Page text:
Get to Fysis for a healthy dessert! [Pic by Fysis]

For sweet treats, try Fysis. This bakery is further afield, with two branches towards the northern suburbs, but they provide a variety of classic Greek biscuits and cake in both gluten-free or sugar-free options.


  • Where: 450 Mesogeion, Agia Paraskevi
  • Which metro station:  Nomismatokopeio
  • When: Mon - Fri: 07:30 - 22:30;  Sat: 08:30 -23:00; Sun: 08:00 - 22:30
  • Other info: /

Rakor in Metaxourgio [pic by Rakor]

Melilotos near Monastiraki [pic by Melilotos]

Finally, my top recommendations for simply great quality Greek food with lots of choices for all diets is a tie between Rakor, in Metaxourgio, and Melilotos, near Monastiraki. Both offer menus that are Greek-inspired, but with creative twists on the classics and lots of healthy options. The menus change seasonally based on what is fresh and at its best, and include diverse meat and non-meat choices.


  • Where: Plataion 10 & Granikou, Metaxurgio
  • Which metro station: Kerameikos
  • When: Tues-Thurs: 14:00 - 12:00; Fri-Sat:14:00 - 12:30; Sun:13:00 - 19:00
  • Other info: +30 21 1710 8877  /


  • Where:  Kalamiotou 19, Platia Agias Eirinis
  • Which metro station:  Monastiraki
  • When:  12:00 - 01:00
  • Other info: +30 2103222458 / /

Need more inspiration? Check out a few more suggestions on where to energize after a run (or the Athens Marathon, in this case!)

Getting Creative in the Kitchen - Make your own Greek Recipes!

If you are visiting Athens with specific dietary concerns, you may feel more comfortable staying in an AirBnB-type accommodation where you can prepare your own interpretation of Greek cuisine. Finding fresh and high-quality veggies and fruit and other ingredients is not difficult but requires a little planning.

Open air produce markets ('laikí agorá' ) can be found in almost every neighbourhood, weekly

The central market on Athinas Street (close to Monastiraki Square) is brimming with seasonal produce, though it is only open until late afternoon and closed all day on Sunday. Across the street is the meat and fish market, which is an experience all on its own. Open air produce markets are a staple and can be found in every neighbourhood on different days - one central choice for fresh produce is the laikí agorá in the neighbourhood of Kolonaki, open from Friday morning until about 2pm on Xenokratous Street. These markets also sell a wide variety of olives (you can ask to try them to find a variety you like!). In a pinch, there are carts selling produce in Monastiraki Square, at basically all hours of the day.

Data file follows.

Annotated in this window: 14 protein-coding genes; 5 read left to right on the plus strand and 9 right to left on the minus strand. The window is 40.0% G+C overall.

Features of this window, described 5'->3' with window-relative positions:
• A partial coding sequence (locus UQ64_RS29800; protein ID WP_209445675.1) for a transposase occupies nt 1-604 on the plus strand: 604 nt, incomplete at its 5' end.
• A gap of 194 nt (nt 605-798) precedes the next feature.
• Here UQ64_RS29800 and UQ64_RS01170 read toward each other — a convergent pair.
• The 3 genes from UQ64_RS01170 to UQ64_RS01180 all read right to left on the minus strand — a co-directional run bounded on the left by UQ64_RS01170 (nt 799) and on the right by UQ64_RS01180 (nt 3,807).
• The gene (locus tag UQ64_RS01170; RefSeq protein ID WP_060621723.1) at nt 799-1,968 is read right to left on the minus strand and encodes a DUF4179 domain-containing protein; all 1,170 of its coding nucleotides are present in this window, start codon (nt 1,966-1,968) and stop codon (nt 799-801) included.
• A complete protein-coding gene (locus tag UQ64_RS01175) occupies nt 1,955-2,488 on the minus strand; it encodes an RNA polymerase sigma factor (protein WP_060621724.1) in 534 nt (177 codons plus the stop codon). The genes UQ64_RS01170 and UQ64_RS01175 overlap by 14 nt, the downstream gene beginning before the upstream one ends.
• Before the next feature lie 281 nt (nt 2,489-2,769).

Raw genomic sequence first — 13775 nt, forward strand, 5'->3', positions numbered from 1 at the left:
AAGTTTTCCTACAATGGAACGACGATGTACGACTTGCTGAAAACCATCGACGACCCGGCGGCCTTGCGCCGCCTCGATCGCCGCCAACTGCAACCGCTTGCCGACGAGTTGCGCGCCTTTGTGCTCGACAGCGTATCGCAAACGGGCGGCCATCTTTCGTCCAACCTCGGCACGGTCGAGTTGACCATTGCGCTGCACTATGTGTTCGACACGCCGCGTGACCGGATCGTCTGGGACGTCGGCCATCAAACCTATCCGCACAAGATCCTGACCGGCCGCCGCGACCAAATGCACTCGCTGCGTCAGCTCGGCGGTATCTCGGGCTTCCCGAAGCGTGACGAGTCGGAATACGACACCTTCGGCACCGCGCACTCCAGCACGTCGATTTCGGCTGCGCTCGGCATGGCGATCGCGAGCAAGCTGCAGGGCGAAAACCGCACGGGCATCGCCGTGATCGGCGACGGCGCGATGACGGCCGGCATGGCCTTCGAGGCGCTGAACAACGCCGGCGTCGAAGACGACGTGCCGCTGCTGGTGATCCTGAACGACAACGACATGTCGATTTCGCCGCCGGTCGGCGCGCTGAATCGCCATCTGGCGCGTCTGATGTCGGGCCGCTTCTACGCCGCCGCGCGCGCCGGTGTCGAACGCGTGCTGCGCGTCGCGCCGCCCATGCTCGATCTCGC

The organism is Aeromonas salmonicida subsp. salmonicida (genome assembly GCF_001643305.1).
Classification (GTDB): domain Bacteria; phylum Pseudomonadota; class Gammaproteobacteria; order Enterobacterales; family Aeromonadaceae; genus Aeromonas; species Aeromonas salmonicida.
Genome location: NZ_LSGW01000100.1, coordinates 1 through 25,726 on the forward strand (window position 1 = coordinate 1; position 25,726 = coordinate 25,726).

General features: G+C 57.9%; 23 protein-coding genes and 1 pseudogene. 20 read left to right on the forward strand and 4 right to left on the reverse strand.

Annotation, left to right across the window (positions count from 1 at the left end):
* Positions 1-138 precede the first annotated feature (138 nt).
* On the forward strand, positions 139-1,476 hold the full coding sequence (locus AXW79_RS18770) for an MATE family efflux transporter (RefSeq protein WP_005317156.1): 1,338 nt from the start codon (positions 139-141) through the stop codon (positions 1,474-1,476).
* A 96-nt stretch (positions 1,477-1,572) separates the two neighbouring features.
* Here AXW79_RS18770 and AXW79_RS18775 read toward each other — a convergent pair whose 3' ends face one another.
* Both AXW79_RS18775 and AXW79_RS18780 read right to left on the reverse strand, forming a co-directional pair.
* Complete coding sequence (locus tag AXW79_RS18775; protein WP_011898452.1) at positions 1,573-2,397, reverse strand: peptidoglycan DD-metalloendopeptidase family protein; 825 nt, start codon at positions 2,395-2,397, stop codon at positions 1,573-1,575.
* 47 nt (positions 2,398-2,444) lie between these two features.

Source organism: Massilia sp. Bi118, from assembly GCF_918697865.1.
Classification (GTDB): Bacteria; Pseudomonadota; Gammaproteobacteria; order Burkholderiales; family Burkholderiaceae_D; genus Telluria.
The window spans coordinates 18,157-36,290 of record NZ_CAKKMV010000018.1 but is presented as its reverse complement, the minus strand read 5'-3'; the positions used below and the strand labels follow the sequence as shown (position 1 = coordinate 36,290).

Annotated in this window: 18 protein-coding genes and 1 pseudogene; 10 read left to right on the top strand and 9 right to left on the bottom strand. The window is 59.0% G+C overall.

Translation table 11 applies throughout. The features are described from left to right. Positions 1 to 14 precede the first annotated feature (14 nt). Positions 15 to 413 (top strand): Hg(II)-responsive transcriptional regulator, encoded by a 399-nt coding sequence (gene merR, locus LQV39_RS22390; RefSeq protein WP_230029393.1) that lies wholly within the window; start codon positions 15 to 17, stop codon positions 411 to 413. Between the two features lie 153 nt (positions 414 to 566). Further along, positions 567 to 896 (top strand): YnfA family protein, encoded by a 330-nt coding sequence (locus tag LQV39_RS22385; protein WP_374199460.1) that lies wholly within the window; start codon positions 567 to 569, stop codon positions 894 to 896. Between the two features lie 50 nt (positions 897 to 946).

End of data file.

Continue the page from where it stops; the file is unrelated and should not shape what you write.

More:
Central Athens' fish market (Varvakeios Agora) on Athinas Street is a must-see

You can easily find minimally processed dairy even in neighbourhood supermarkets. If you’re looking for the ‘real deal’ Greek yoghurt, it is sold in clay pots and is usually full fat. Organic meat is not as easy to find, but the more traditional Greek classics of lamb and goat are essentially free range and raised without added hormones or anything else.

Local neighbourhood supermarkets are usually equipped with the staples, but may not have a huge variety. You should be able to find soy milk, for example, but we have also gathered a list of some of the best organic shops (below) if you are looking for more specific items or organic produce.

Find the Healthiest Meal Near you With our Map

Side Note: As always, the opinions expressed here are purely, solely & utterly our own!

So now that you're fully energized, if you feel like running check out our Runners' Guide to Athens!

Important Vocabulary to Know

Dairy Galaktomiká
‘Lenten’ Friendly Nistísimo
Meat Kréas
Gluten Glouteíni
Flour Alevri
Nuts Xyrí Karpoí
Allergy Allergía
Organic Biologikó
Bon Appetit! Kalí Órexi!
Does this have… ? Aftó periéxei…?
I’m a vegetarian. I don’t eat meat/I don’t eat dairy Eímai hortofágos. Den tro kréas. Den tro galaktomiká.
I have an allergy Ého allergía
I have celiac disease Ého kiliokáki

Where to Buy Healthy and Organic Food in Athens

To stock up on fresh produce and other healthy goodies, you can find the fresh open-air organic markets labeled with a green pin, while the green dots indicate organic shops. Click on them for more specific information about hours, locations, etc!

Here are some unique things to do in Athens to burn those calories! 

PS: Share with us your yummy discoveries in Athens @thetravelporter #thetravelporter !

Did we forget something? Sharing is caring so please share your healthy-eating intel! :)